• Substitute chrome cleaner with apple cider vinegar and chrome polish with baby oil.

Eco-Friendly Car Washing Tips

  • Buy some microfiber towels; not only are they more absorbent than ordinary paper towels, they can be re-used up to 50 times.
  • Park your car on your lawn instead of the driveway to water the grass and prevent contaminated water from flowing into streets and storm drain ditches.
  • If you choose to wash your car on your driveway, be sure to mop up or disperse the leftover soapy puddles. This will protect thirsty animals from being exposed to toxic residues (if you aren't using eco-friendly detergents/soaps).
  • Use a spray nozzle to control the water flow instead of letting the hose stream continuously.
  • By using only a bucket of soapy water to wash your car, you will not only limit the amount of water that runs into the street, you will be able to more easily dispose of its contents into a toilet or sink.
  • Wring out sponges and washrags into a bucket instead of onto the ground.

Waterless Car Wash

  • Biodegradable, non-toxic, waterless car cleaning products such as Eco Touch allow car owners to conserve 80 gallons of water and avoid the risk of other harsh detergents.
  • Waterless formulas are particularly useful for those who have water restrictions, don't have water hookups, or are Earth-conscious.


DIY car washer on Feb. 20, 2017 at 9:39 p.m.

The environmental effects of DIY car washing seem rather exaggerated. Here's my approach. I use Ecos laundry detergent, which is vegetable oil-based, and pH balanced. (Balanced pH is very important to avoid stripping wax off the car, which in turn is important for preserving the paint over the life of a vehicle.) Naturally, I use a garden hose with a nozzle to control the flow of water. Treated municipal water is costly, and we use it carefully.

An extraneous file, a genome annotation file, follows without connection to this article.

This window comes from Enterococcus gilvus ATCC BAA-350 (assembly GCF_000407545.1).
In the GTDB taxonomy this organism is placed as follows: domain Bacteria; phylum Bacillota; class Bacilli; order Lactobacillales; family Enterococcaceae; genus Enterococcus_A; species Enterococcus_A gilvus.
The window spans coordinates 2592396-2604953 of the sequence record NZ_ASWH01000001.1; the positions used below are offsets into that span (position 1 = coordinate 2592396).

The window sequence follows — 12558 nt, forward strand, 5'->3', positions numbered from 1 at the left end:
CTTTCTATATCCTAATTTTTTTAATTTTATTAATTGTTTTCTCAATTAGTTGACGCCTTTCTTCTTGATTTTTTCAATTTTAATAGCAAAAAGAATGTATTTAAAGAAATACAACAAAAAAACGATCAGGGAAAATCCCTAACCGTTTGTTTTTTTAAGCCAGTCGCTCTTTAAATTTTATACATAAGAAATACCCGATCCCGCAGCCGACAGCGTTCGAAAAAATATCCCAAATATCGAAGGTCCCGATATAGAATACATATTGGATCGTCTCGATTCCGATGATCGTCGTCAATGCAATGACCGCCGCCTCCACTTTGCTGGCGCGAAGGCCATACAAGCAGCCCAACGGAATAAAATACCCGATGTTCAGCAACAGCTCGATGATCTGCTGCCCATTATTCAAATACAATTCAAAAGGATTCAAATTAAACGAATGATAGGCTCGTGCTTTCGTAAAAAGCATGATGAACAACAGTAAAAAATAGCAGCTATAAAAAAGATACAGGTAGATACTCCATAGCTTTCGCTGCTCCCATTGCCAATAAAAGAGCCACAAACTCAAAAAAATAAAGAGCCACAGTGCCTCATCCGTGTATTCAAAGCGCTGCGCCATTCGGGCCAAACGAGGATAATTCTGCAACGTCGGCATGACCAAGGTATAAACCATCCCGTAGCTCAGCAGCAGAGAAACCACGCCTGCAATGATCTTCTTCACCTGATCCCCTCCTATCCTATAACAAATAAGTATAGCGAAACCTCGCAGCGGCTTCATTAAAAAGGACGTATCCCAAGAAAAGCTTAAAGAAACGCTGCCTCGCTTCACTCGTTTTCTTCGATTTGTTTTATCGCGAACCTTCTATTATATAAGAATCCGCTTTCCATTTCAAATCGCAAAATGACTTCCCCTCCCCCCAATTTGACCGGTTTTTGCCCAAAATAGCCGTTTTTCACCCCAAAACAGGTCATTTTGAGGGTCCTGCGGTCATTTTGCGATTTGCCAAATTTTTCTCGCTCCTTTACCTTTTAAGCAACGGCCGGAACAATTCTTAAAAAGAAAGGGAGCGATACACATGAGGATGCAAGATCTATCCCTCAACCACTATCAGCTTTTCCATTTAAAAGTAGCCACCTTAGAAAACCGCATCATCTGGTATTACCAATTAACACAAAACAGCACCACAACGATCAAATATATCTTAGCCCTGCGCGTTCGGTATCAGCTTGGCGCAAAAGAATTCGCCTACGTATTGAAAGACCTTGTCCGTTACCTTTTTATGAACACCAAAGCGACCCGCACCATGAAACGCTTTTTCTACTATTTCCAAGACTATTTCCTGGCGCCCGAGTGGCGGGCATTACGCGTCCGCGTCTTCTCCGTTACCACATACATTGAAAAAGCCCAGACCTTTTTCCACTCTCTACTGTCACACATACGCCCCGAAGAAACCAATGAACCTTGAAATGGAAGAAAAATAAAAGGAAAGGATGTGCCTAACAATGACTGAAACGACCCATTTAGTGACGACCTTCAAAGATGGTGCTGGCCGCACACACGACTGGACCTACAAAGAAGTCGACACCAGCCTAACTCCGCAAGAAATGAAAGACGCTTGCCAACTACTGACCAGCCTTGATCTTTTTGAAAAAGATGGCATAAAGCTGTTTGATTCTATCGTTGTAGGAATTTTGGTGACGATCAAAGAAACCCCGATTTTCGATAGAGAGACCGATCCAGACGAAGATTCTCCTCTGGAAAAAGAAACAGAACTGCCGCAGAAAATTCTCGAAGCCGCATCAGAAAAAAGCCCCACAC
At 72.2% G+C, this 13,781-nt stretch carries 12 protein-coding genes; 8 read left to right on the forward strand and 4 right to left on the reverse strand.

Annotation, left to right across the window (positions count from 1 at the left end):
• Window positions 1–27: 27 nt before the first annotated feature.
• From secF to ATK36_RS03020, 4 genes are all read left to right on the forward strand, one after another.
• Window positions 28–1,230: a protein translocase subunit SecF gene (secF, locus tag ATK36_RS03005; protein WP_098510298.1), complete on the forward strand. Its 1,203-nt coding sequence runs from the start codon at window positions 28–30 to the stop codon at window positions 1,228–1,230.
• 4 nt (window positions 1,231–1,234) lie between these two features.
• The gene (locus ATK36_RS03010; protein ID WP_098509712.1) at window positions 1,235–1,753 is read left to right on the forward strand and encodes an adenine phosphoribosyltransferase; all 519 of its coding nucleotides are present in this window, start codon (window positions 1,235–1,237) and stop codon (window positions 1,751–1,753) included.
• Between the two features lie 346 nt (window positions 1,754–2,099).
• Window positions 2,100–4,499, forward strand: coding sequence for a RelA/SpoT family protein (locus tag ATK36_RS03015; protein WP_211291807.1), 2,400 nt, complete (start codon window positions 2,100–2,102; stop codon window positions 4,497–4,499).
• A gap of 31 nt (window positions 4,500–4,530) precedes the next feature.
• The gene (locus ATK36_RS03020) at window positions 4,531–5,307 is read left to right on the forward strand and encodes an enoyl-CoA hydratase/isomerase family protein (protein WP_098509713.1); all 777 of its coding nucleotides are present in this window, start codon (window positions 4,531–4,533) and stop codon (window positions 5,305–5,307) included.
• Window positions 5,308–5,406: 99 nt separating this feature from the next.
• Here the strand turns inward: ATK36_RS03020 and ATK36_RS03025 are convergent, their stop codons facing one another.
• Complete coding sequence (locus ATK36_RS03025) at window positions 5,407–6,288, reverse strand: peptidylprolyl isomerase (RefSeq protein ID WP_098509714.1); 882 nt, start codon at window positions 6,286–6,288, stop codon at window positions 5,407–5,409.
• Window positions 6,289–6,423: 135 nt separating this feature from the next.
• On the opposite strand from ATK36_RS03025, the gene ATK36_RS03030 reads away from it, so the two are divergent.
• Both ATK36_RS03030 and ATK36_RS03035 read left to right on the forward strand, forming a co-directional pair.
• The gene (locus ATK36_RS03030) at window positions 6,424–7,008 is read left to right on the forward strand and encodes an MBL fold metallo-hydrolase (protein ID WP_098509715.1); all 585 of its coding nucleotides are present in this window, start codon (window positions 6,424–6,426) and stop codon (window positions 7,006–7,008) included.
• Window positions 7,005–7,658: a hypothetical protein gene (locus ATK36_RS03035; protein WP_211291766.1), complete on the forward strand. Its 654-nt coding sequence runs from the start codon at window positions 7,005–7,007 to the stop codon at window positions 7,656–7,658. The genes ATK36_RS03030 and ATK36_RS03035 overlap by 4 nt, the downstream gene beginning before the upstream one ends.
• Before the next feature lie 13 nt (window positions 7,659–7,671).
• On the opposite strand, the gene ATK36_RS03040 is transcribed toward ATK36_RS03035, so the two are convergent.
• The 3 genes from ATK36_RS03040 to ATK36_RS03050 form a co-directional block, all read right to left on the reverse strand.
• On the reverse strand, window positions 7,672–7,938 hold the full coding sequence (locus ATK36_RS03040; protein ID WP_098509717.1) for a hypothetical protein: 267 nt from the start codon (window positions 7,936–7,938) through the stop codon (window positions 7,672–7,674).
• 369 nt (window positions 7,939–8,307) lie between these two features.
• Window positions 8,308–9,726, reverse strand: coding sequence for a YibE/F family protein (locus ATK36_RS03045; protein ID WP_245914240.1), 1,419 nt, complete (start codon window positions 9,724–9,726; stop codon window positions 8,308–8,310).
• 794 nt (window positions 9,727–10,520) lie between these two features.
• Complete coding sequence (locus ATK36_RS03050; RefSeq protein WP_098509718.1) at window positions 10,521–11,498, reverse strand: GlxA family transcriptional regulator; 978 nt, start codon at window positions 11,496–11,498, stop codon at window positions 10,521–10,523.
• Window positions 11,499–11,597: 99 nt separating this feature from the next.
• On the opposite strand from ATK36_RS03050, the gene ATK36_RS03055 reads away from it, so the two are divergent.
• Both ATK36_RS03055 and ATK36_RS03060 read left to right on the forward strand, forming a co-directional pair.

Spraying the car quickly with water removes loose dust and dirt, especially mud which comes from the roads in the first place. I use about 30 mL of detergent in 8 L or 2 gallons of water. With a sponge or mitt, I float the dirt with soapy water, and the dirt ends up in the bucket as I wash. When I'm done, the bucket is still about 80% full, which tells me that only about 20% of the soap gets rinsed off the car and makes it way to the storm drain. The dirt from the car is in the pail, and it ends up on the lawn, where it will be naturally filtered as it percolates into the ground.

There is no oil, grease, gasoline, or residue from exhaust fumes involved. Again, the car gets dirty from bugs, airborne dust, and dirty roads. The only thing that DIY washing adds to watercourses is a small amount of soap.

Assuming my hose flows 2 gallons per minute, I expect I use less than 10 gallons for the initial rinse, 2 gallons in the bucket, and 10-15 gallons for the final rinse. These are generous amounts. Even after rinsing the bucket and the microfibre towel I use for drying, I think I'd have trouble using more than 30 gallons - even less than the commercial washes apparently use.

A couple of other thoughts. Car washing needs to be done in the shade, or early or late in the day. This protects the paint from damage, and avoids excessive evaporation and water use. Also, information from the car washing industry needs to be taken with a dose of skepticism, as self-interest seems to be influencing their comments.